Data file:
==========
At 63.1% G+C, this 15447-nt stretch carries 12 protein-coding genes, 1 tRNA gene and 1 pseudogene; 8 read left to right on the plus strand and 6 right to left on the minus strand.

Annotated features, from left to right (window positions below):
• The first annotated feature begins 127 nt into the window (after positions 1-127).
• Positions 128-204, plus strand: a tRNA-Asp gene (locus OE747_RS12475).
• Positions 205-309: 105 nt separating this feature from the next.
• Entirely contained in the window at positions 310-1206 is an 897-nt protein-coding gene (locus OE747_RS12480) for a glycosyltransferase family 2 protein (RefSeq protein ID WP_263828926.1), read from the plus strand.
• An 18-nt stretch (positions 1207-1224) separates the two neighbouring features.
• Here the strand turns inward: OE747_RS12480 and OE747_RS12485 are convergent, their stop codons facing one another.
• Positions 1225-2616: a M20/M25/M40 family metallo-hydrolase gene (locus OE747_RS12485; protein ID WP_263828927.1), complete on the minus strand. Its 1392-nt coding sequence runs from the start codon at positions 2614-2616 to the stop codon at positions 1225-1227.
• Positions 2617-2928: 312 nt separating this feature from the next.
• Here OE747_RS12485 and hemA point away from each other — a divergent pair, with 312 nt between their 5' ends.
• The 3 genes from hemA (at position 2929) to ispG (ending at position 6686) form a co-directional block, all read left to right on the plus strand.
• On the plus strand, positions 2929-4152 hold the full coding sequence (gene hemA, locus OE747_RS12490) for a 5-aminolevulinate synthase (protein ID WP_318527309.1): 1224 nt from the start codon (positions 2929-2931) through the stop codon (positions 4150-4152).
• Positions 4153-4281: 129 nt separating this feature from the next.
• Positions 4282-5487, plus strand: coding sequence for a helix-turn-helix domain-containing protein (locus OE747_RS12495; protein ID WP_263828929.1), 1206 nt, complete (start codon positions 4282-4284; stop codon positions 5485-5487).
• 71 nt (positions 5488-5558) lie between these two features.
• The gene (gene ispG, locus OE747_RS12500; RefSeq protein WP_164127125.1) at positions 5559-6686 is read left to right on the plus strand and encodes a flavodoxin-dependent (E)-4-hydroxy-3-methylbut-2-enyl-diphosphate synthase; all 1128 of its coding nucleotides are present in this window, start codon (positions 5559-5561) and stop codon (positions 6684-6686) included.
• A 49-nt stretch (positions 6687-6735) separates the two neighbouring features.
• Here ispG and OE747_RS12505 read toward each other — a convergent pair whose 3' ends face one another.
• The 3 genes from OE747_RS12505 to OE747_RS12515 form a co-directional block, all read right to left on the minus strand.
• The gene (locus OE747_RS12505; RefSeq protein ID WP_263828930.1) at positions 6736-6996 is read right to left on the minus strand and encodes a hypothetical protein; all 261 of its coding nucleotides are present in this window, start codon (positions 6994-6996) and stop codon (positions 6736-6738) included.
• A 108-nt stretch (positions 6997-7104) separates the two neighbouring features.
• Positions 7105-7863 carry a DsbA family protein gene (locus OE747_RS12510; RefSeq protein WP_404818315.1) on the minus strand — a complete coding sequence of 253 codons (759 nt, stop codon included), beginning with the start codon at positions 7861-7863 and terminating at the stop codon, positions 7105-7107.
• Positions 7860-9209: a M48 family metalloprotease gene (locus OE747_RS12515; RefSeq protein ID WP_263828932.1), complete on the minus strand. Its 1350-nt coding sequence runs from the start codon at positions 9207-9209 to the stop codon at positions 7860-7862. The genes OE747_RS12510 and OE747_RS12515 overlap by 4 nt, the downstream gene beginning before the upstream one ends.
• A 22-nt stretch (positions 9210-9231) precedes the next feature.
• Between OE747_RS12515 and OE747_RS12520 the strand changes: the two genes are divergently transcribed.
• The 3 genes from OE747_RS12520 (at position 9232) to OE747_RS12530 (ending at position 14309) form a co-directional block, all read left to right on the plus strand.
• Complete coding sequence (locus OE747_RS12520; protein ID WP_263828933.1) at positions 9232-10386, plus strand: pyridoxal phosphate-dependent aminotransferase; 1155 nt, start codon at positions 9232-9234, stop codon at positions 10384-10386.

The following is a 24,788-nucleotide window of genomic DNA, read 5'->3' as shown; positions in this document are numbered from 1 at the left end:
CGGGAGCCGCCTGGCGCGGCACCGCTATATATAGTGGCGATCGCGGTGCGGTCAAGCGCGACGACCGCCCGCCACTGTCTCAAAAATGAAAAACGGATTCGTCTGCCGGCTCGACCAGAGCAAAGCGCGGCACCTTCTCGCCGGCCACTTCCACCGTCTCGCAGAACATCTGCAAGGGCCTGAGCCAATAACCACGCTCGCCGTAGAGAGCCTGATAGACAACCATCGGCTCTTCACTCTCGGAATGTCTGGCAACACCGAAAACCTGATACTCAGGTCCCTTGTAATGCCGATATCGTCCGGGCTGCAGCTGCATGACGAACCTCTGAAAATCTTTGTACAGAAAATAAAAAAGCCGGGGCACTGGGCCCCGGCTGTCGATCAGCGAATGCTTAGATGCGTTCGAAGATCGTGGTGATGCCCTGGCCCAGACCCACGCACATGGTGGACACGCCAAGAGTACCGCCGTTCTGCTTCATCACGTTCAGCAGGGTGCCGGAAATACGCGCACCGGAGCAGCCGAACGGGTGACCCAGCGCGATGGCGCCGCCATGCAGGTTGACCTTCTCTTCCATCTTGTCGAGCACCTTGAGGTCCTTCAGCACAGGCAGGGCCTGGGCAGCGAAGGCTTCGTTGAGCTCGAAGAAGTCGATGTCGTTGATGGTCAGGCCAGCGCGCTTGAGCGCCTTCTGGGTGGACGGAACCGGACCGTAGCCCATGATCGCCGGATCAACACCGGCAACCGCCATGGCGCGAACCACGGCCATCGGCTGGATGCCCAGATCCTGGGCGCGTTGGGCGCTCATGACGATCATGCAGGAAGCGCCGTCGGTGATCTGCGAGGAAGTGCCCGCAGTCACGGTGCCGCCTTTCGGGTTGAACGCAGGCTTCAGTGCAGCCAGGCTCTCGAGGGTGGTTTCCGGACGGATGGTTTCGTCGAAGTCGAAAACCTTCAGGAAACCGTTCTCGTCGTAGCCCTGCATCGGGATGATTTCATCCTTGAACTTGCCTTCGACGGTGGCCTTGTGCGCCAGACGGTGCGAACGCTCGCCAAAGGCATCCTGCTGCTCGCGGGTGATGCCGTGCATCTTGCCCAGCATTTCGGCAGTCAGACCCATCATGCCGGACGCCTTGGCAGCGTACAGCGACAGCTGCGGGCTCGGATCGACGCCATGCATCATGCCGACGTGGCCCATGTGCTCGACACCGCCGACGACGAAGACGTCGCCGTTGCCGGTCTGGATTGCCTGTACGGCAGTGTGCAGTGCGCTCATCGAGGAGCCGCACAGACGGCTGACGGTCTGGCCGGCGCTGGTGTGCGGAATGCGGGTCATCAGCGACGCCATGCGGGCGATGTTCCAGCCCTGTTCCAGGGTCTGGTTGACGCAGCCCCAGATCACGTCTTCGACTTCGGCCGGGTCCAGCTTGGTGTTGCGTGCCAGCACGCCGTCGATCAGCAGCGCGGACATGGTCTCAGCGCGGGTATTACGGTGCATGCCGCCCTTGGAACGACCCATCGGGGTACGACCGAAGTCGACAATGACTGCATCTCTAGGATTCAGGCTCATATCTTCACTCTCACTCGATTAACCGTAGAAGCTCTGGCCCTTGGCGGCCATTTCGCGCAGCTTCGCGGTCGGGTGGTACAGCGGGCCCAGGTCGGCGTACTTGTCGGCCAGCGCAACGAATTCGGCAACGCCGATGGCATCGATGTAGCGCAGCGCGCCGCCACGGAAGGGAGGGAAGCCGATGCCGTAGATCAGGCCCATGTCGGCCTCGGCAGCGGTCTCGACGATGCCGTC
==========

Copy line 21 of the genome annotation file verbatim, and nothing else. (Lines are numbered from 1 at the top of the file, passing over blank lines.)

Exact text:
• The gene (locus OE747_RS12505; RefSeq protein ID WP_263828930.1) at positions 6736-6996 is read right to left on the minus strand and encodes a hypothetical protein; all 261 of its coding nucleotides are present in this window, start codon (positions 6994-6996) and stop codon (positions 6736-6738) included.